Misreading the Crowd

New research suggests that politicians systematically misperceive constituent perspectives on a range of issues. Lawmakers and their legislative priorities are remarkably unpopular with the public as a result. How can politicians and government organizations better understand and represent citizen perspectives?

US government institutions often have difficulty connecting with the citizenry that they serve. Sometimes this is because the organization’s work is very technical: asteroid exploration options, for instance, aren’t frequently the subject of informed public discussion. Sometimes the work is controversial, as when considering funding climate engineering research. Sometimes it’s both: managing the country’s nuclear waste has been the subject of highly contentious debate for decades.

At the Consortium for Science, Policy & Outcomes (CSPO), we have worked with agencies such as NASA, the Department of Energy, and the National Oceanic and Atmospheric Administration to make some of their programs more responsive to public values. While experts and motivated stakeholders play large roles in public policies, citizen perspectives are a critical but often overlooked input for decisions related to science and technology. These decisions can have a profound effect on the public, ranging from how taxpayer dollars are spent to the manifold ways emerging technologies shape—and are shaped by—society.

In partnership with a number of other organizations, we have developed ways to solicit and analyze public perspectives. Premised on the assumption that these perspectives are vital inputs for even highly technical decisions, participatory technology assessment substantively engages citizens on a variety of scientific and technological issues. We bring together trusted institutions—academic researchers, science museums, and nonpartisan think tanks—to provide information to and facilitate deliberation among diverse groups of citizens.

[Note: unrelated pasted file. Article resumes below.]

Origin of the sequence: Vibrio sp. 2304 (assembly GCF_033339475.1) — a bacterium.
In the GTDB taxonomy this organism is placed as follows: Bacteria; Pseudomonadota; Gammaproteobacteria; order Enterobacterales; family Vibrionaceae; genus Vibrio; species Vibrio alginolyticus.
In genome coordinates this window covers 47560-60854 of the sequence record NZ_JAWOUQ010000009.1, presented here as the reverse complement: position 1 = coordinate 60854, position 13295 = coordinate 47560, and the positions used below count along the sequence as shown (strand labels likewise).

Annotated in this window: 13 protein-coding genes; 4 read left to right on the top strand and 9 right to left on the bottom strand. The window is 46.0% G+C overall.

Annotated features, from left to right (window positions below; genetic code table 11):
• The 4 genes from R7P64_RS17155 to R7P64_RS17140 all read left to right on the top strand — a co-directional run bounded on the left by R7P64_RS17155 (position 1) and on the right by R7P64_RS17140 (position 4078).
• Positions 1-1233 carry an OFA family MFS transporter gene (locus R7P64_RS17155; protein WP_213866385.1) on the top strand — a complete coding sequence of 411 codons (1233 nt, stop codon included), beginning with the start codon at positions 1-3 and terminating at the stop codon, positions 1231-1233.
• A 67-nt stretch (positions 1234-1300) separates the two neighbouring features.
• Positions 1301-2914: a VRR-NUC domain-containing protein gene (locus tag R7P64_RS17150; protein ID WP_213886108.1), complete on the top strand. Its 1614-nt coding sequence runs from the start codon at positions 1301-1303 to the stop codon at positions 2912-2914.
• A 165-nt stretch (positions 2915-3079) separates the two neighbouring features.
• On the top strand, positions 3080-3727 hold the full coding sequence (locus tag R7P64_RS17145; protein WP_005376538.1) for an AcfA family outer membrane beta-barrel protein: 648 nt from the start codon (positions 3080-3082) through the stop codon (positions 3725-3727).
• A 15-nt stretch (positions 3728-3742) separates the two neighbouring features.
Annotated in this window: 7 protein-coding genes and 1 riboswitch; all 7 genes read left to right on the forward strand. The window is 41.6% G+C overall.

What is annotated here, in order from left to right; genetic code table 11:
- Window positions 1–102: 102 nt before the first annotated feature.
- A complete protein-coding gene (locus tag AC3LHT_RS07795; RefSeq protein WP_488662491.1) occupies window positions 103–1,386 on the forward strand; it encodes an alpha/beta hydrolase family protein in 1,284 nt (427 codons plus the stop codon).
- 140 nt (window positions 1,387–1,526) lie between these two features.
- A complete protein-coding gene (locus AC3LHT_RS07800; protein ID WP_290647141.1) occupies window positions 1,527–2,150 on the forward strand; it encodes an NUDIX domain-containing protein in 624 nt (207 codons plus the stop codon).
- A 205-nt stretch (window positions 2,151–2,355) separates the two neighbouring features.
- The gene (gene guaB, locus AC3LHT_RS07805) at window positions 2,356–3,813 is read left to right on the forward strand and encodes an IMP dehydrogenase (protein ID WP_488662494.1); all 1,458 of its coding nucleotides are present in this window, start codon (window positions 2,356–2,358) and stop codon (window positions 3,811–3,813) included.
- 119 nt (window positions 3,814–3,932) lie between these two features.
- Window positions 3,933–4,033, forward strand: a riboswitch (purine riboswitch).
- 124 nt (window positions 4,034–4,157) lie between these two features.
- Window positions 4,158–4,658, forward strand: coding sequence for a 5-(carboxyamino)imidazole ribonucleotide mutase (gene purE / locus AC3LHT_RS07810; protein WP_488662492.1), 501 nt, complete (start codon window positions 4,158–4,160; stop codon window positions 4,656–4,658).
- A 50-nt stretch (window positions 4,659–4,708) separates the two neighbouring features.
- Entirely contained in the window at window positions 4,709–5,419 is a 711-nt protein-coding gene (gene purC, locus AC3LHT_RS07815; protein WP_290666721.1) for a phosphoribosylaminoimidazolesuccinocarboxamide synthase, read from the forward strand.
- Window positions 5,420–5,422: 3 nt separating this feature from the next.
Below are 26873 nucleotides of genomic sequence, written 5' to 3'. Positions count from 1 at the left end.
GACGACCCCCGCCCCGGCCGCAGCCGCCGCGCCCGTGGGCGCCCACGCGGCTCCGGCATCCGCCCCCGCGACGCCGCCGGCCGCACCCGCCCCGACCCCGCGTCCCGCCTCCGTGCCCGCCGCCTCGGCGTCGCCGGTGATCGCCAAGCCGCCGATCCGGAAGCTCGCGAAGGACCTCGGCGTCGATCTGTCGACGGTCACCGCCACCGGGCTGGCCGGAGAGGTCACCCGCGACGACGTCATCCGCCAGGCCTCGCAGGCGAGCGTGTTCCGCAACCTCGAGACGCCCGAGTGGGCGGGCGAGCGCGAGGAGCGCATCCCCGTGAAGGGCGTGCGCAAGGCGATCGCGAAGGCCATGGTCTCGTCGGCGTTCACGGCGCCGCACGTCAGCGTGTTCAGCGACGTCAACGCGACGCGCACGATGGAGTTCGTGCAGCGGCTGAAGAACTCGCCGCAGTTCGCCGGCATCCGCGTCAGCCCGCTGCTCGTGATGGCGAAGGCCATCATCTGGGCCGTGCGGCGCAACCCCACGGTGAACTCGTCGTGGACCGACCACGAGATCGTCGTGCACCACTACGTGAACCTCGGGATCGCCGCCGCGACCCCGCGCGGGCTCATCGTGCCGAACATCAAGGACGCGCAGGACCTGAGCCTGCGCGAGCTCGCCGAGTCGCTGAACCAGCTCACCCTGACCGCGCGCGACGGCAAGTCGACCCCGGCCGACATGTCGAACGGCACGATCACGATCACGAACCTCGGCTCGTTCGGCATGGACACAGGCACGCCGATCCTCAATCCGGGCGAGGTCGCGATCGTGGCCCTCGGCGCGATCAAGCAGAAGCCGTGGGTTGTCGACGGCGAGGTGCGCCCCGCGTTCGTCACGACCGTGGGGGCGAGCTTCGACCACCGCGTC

These public deliberations provide detailed, nuanced information about everyday people’s perspectives on a subject. We learn about their values, their reasoning, and how their viewpoints developed. Our method focuses on the rich content of people’s conversations, written rationales, and personal testimonies to map out the complex ways that citizen perspectives can inform and shape decisions about important scientific and technological issues.

For example, when exploring various options for NASA’s Asteroid Initiative, citizen participants were able to incorporate complicated technical concepts into their deliberations. The perspectives they shared on various missions’ costs, benefits, and risks were therefore well informed and useful to NASA engineers and scientists. The space agency learned that citizens had little interest in the idea of “asteroid mining” and placed much greater value on using the technical capabilities developed through the Asteroid Initiative to improve planetary defenses in the case of a potential asteroid impact. NASA adjusted its messaging accordingly.

Although our work focuses on emerging technologies and scientific research, there is no reason the method cannot be applied other issues of broad public concern. The current political landscape provides overwhelming evidence that a better understanding of citizens’ perspectives is needed.

Since the Republican party took control of both houses of Congress in 2015, much of the legislative agenda has been remarkably unpopular with the American public. Repealing Obamacare without a coherent replacement plan, a top priority for President Trump and Republican lawmakers, did not have the support of a majority of voters. The only significant congressional legislation of the year, the tax bill that Republicans passed along party lines at the end of 2017, was never popular with much more than a third of the electorate.

At the same time, Republican lawmakers seem to ignore or vote against bills that a majority of the public appear to support, such as basic gun control laws, reform of the immigration system, or climate change policies. By rarely working on bipartisan legislation that most citizens favor and instead adopting broadly unpopular and ideologically extreme policy positions, politicians of both parties—but especially conservatives, at the moment—contribute to the idea that the legislative branch is hopelessly polarized and gridlocked. This is reflected in abysmal congressional approval ratings.